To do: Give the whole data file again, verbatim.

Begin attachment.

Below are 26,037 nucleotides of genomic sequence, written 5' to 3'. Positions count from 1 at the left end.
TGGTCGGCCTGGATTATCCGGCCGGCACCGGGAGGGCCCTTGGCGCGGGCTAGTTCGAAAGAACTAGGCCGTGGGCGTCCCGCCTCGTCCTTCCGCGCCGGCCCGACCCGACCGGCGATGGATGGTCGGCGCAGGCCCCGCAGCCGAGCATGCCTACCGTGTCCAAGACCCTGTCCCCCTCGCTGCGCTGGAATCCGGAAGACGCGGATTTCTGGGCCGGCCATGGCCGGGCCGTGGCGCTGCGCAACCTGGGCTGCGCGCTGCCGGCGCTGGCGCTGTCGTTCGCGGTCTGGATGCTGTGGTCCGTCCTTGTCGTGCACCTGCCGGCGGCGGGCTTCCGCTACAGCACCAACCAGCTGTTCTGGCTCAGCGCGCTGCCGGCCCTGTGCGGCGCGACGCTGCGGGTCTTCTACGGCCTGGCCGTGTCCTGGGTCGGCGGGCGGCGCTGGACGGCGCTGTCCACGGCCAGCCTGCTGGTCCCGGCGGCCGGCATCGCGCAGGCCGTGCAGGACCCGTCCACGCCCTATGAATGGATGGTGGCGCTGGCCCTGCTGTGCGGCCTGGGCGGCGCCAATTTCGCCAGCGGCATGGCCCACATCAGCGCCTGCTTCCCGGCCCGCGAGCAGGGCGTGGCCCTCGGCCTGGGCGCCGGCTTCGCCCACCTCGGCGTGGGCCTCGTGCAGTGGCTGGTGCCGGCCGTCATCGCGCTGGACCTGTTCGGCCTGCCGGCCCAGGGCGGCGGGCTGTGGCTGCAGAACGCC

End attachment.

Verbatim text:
Below are 26,037 nucleotides of genomic sequence, written 5' to 3'. Positions count from 1 at the left end.
TGGTCGGCCTGGATTATCCGGCCGGCACCGGGAGGGCCCTTGGCGCGGGCTAGTTCGAAAGAACTAGGCCGTGGGCGTCCCGCCTCGTCCTTCCGCGCCGGCCCGACCCGACCGGCGATGGATGGTCGGCGCAGGCCCCGCAGCCGAGCATGCCTACCGTGTCCAAGACCCTGTCCCCCTCGCTGCGCTGGAATCCGGAAGACGCGGATTTCTGGGCCGGCCATGGCCGGGCCGTGGCGCTGCGCAACCTGGGCTGCGCGCTGCCGGCGCTGGCGCTGTCGTTCGCGGTCTGGATGCTGTGGTCCGTCCTTGTCGTGCACCTGCCGGCGGCGGGCTTCCGCTACAGCACCAACCAGCTGTTCTGGCTCAGCGCGCTGCCGGCCCTGTGCGGCGCGACGCTGCGGGTCTTCTACGGCCTGGCCGTGTCCTGGGTCGGCGGGCGGCGCTGGACGGCGCTGTCCACGGCCAGCCTGCTGGTCCCGGCGGCCGGCATCGCGCAGGCCGTGCAGGACCCGTCCACGCCCTATGAATGGATGGTGGCGCTGGCCCTGCTGTGCGGCCTGGGCGGCGCCAATTTCGCCAGCGGCATGGCCCACATCAGCGCCTGCTTCCCGGCCCGCGAGCAGGGCGTGGCCCTCGGCCTGGGCGCCGGCTTCGCCCACCTCGGCGTGGGCCTCGTGCAGTGGCTGGTGCCGGCCGTCATCGCGCTGGACCTGTTCGGCCTGCCGGCCCAGGGCGGCGGGCTGTGGCTGCAGAACGCC